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August 24, 2022

K-12 At-a-Glance: Trends and statistics statewide and for all 132 school divisions

Virginia’s school funding policies fail to meet the needs of students, placing heavy burdens on local governments to try to make up the difference, which all but guarantees inequitable outcomes depending on where a student lives. That is the unavoidable conclusion of The Commonwealth Institute’s new analysis, released today, which examines each of Virginia’s 132 school divisions and their enrollment, staffing, demographics, and funding trends. At a time when Virginia has stronger-than-expected revenues, the state can and should provide the funding that is necessary to ensure a high-quality education for all students.  

Key findings include:

  • Virginia schools had fewer staff during the 2020-2021 school year than they did during the 2008-2009 school year, yet had 16,439 more students. 
  • Schools depend on local governments to make up for shortcomings in the state funding formula, with localities spending $4.2 billion more during the 2020-2021 school year than the state required. As shown in the infographics, some local governments are able to do that more than others. Overall, school divisions in Virginia contributed more than twice what the funding formula said was required, but in rural school divisions it was just 65% more, and in some of the highest-poverty school divisions like Petersburg and Tazewell it was less than 10% more.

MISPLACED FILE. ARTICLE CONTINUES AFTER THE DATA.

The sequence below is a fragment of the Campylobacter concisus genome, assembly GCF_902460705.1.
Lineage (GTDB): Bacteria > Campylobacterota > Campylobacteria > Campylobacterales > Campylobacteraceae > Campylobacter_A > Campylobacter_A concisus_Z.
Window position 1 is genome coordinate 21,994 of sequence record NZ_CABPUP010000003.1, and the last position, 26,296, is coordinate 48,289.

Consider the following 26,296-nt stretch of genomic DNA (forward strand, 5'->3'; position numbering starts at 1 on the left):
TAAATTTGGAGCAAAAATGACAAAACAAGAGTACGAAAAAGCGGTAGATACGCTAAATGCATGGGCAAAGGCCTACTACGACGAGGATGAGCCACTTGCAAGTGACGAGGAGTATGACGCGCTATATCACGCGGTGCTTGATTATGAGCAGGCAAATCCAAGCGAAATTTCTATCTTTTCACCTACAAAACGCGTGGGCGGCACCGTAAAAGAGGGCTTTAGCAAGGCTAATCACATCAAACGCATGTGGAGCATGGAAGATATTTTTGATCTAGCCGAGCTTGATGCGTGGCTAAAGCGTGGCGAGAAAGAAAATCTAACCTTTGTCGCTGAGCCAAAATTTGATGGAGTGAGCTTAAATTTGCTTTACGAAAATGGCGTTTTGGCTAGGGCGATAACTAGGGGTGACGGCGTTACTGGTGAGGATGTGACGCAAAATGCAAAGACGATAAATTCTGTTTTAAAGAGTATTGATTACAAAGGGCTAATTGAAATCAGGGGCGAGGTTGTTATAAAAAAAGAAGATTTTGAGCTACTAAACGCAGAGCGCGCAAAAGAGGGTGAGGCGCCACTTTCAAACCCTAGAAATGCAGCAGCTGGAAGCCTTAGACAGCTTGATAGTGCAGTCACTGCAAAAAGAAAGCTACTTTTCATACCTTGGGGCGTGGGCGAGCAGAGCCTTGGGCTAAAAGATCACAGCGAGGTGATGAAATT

“Students in every community, regardless of zip code, deserve access to a great education, and Virginia’s cities and counties are collectively carrying heavy financial burdens to help make that happen. Despite recent increases in Virginia’s budget for K-12 education, state support still falls far short of what the Virginia Board of Education says is needed to fully fund our schools,” says Ashley C. Kenneth, President and CEO of The Commonwealth Institute. “This has direct and lasting consequences for students, particularly for high-poverty school divisions in Virginia. We need state policymakers to support all of our students.”  

The Commonwealth Institute

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